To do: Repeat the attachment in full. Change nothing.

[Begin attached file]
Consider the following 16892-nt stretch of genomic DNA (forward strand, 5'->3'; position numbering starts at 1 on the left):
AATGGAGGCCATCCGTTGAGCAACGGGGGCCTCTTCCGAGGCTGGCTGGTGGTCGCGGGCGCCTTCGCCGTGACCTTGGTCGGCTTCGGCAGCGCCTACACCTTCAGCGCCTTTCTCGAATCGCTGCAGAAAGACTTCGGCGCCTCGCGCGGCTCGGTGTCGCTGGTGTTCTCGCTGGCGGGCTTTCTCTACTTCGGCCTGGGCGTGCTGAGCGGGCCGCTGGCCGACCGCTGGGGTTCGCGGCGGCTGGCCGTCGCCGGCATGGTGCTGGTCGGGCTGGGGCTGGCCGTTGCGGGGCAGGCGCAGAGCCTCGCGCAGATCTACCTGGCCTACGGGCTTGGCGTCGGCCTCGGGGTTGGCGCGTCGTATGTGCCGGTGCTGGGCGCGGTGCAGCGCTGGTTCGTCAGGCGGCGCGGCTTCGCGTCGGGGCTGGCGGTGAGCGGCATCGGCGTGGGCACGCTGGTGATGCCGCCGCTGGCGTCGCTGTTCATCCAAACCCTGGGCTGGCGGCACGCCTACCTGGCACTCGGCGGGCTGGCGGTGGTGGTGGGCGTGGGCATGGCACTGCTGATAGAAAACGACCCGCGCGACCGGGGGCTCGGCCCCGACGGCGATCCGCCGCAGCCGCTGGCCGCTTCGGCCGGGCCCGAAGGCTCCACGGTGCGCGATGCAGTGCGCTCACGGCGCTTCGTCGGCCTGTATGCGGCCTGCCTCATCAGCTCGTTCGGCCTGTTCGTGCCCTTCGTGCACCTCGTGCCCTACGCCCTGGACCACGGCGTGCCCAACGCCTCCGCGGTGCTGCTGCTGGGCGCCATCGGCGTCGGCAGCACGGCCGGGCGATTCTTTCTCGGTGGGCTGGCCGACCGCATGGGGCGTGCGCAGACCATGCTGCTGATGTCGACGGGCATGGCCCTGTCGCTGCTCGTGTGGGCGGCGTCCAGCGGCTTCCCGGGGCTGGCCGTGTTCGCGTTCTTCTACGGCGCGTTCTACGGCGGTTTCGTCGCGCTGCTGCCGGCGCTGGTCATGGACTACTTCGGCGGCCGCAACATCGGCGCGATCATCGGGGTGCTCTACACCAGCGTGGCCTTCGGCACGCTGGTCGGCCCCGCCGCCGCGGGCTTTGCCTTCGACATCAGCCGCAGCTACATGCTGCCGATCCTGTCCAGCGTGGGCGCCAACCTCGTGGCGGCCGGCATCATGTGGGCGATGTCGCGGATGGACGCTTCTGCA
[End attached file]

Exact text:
Consider the following 16892-nt stretch of genomic DNA (forward strand, 5'->3'; position numbering starts at 1 on the left):
AATGGAGGCCATCCGTTGAGCAACGGGGGCCTCTTCCGAGGCTGGCTGGTGGTCGCGGGCGCCTTCGCCGTGACCTTGGTCGGCTTCGGCAGCGCCTACACCTTCAGCGCCTTTCTCGAATCGCTGCAGAAAGACTTCGGCGCCTCGCGCGGCTCGGTGTCGCTGGTGTTCTCGCTGGCGGGCTTTCTCTACTTCGGCCTGGGCGTGCTGAGCGGGCCGCTGGCCGACCGCTGGGGTTCGCGGCGGCTGGCCGTCGCCGGCATGGTGCTGGTCGGGCTGGGGCTGGCCGTTGCGGGGCAGGCGCAGAGCCTCGCGCAGATCTACCTGGCCTACGGGCTTGGCGTCGGCCTCGGGGTTGGCGCGTCGTATGTGCCGGTGCTGGGCGCGGTGCAGCGCTGGTTCGTCAGGCGGCGCGGCTTCGCGTCGGGGCTGGCGGTGAGCGGCATCGGCGTGGGCACGCTGGTGATGCCGCCGCTGGCGTCGCTGTTCATCCAAACCCTGGGCTGGCGGCACGCCTACCTGGCACTCGGCGGGCTGGCGGTGGTGGTGGGCGTGGGCATGGCACTGCTGATAGAAAACGACCCGCGCGACCGGGGGCTCGGCCCCGACGGCGATCCGCCGCAGCCGCTGGCCGCTTCGGCCGGGCCCGAAGGCTCCACGGTGCGCGATGCAGTGCGCTCACGGCGCTTCGTCGGCCTGTATGCGGCCTGCCTCATCAGCTCGTTCGGCCTGTTCGTGCCCTTCGTGCACCTCGTGCCCTACGCCCTGGACCACGGCGTGCCCAACGCCTCCGCGGTGCTGCTGCTGGGCGCCATCGGCGTCGGCAGCACGGCCGGGCGATTCTTTCTCGGTGGGCTGGCCGACCGCATGGGGCGTGCGCAGACCATGCTGCTGATGTCGACGGGCATGGCCCTGTCGCTGCTCGTGTGGGCGGCGTCCAGCGGCTTCCCGGGGCTGGCCGTGTTCGCGTTCTTCTACGGCGCGTTCTACGGCGGTTTCGTCGCGCTGCTGCCGGCGCTGGTCATGGACTACTTCGGCGGCCGCAACATCGGCGCGATCATCGGGGTGCTCTACACCAGCGTGGCCTTCGGCACGCTGGTCGGCCCCGCCGCCGCGGGCTTTGCCTTCGACATCAGCCGCAGCTACATGCTGCCGATCCTGTCCAGCGTGGGCGCCAACCTCGTGGCGGCCGGCATCATGTGGGCGATGTCGCGGATGGACGCTTCTGCA